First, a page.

Why Looking After Your Feelings is Looking After Your Health.
Posted Dec 30 2012 11:03am
A character in a Woody Allan movie once said that he doesn’t
get angry, he just grows tumours!
Instinctively we all know that there is an intimate link between our
emotional wellbeing and our physical health … but is there any evidence to link
the two realms?
In fact the evidence that connects the health of the mind
with the health of the body is overwhelming.
If you have a bought of stress, for example, you are more likely to
experience a cough or a cold. If you
suffer from chronic (long term) stress, you are more likely to develop cancer, rheumatoid
arthritis, motor neurone disease … and in fact a whole range of other
diseases. In other words, if you don’t
find a way of dealing with your emotional problems, your body will find a way
of expressing them for you.
The science that explores the mind body link is called
psychoneuroimmunology. I know it’s a mouthful. It basically looks at how the emotional
system, immunune system, nervous system and endocrine system work as a unified
whole. The basic finding is that
psychological stress suppresses the immune system. If the immune system is suppressed, disease cannot
be controlled by the body, and is therefore expressed as symptoms.
The implications of this research is that if you want to
live a healthy life, or you want to have the best chance of curing a physical illness,
you need to consider ways of processing your emotional pain. Denial and suppression, quite simply, is lethal.
In one study, a cohort of cancer patients was randomly divided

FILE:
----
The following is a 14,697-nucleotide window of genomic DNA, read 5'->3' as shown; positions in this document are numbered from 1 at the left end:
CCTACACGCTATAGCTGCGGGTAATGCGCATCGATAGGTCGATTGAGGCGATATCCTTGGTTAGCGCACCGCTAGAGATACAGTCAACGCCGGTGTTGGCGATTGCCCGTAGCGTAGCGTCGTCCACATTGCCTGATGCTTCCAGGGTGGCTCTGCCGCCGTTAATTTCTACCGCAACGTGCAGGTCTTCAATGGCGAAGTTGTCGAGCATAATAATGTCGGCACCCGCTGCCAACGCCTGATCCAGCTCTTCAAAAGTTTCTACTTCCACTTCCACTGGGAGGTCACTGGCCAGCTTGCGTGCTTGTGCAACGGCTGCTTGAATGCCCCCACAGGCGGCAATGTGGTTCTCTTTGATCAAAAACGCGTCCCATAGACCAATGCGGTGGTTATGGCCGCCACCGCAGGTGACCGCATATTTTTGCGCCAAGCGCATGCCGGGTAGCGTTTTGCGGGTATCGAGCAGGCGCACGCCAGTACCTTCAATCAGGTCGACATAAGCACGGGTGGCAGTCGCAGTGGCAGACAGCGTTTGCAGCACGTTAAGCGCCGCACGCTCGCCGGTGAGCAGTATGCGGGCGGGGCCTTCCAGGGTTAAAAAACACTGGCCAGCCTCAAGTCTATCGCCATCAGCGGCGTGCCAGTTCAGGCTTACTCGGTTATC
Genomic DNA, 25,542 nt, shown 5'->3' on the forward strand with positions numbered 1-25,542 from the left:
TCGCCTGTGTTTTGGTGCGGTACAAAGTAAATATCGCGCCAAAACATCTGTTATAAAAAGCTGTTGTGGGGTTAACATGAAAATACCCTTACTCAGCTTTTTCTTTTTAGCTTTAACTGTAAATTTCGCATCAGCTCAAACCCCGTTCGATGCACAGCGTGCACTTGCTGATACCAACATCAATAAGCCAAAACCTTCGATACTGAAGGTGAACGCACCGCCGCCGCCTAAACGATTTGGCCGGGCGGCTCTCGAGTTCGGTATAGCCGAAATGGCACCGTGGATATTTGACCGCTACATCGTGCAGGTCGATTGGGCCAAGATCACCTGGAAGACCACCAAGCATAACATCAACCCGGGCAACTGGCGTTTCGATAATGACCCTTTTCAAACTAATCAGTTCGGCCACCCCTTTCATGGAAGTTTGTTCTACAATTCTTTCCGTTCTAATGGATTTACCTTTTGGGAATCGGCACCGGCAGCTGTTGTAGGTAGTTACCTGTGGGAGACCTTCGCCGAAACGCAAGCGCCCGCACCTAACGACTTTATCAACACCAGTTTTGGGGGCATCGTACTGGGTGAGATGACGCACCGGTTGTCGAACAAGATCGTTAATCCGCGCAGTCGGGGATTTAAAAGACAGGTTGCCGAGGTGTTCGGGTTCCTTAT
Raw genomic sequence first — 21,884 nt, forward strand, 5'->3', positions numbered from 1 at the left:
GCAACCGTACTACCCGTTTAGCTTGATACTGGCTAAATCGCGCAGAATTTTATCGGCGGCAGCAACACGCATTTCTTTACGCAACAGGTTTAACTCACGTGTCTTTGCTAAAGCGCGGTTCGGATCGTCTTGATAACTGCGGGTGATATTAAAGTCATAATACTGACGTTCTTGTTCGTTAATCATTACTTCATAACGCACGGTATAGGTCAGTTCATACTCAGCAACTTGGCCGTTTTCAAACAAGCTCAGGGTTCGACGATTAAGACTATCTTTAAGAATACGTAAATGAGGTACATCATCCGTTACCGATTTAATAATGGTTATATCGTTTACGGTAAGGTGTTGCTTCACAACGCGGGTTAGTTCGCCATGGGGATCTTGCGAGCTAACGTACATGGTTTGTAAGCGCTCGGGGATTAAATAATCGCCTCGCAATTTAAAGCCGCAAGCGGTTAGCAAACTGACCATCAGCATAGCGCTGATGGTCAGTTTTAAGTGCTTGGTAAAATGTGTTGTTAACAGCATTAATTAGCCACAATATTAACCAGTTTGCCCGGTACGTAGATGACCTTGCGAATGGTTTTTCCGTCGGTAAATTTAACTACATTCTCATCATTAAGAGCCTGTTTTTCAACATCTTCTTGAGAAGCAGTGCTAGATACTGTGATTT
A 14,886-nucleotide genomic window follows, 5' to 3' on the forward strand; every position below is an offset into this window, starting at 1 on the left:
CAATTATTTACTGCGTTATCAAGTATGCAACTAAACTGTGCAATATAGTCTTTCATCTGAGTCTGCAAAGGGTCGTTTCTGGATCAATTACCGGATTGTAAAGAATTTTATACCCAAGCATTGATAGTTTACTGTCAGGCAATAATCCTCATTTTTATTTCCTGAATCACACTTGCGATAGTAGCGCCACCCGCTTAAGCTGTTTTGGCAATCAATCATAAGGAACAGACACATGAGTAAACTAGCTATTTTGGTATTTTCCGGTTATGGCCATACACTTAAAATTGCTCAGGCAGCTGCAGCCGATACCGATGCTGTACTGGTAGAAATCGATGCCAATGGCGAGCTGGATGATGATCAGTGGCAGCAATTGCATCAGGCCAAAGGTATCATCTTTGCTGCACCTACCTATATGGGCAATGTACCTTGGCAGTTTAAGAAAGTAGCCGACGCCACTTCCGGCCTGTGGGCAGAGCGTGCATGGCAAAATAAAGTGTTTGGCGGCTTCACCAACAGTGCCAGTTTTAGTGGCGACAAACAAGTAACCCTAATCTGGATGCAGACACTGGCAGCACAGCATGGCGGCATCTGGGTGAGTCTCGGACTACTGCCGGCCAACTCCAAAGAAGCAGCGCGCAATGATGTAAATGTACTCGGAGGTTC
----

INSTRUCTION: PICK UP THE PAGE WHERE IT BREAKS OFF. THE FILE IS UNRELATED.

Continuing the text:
into two groups. One received treatment
as usual; the other was given six sessions of group support and
psychotherapy. The death rate of the
group offered a chance to emotionally heal was one third of the death rate of
those who received treatment as usual.
If such a simple intervention can save lives, why is
emotional healing given such a low priority in conventional medicine?
Well one reason is the very idea of the mind body split itself. It is a peculiarly western phenomenon, which
other systems of healing, such as Ayurveda and Traditional Chinese Medicine, refuse
to follow. Yet it is anti-scientific. You cannot, from a scientific point of view,
hold that the mind and the body are separate entities. The physician Dr Gabor Mate, in his book “When
the Body says No: Understanding the
Stress-Disease Connection” suggested that mind-body research in medicine disappears
into a ‘Bermuda Triangle’. That is to
say, it is consistently produced, but rarely taken up by the medical profession
This, of course, is unsurprising. The myth of medicine is that there are discreet
disease entities with physical causes that can be reliably diagnosed and
treated with discreet surgical or pharmacological interventions. The model makes available a vast medical
industrial complex for financial exploitation by business. The subtle, time consuming and messy business
of emotional processing of childhood trauma and working through the
implications for acceptance and autonomy in adult life is less easily
commercially standardised and exploitable.
Yet it’s what we need to do if we don’t want our emotions to
Dr Phil Tyson is a Men's Psychotherapist based in Manchester in the UK. He offers: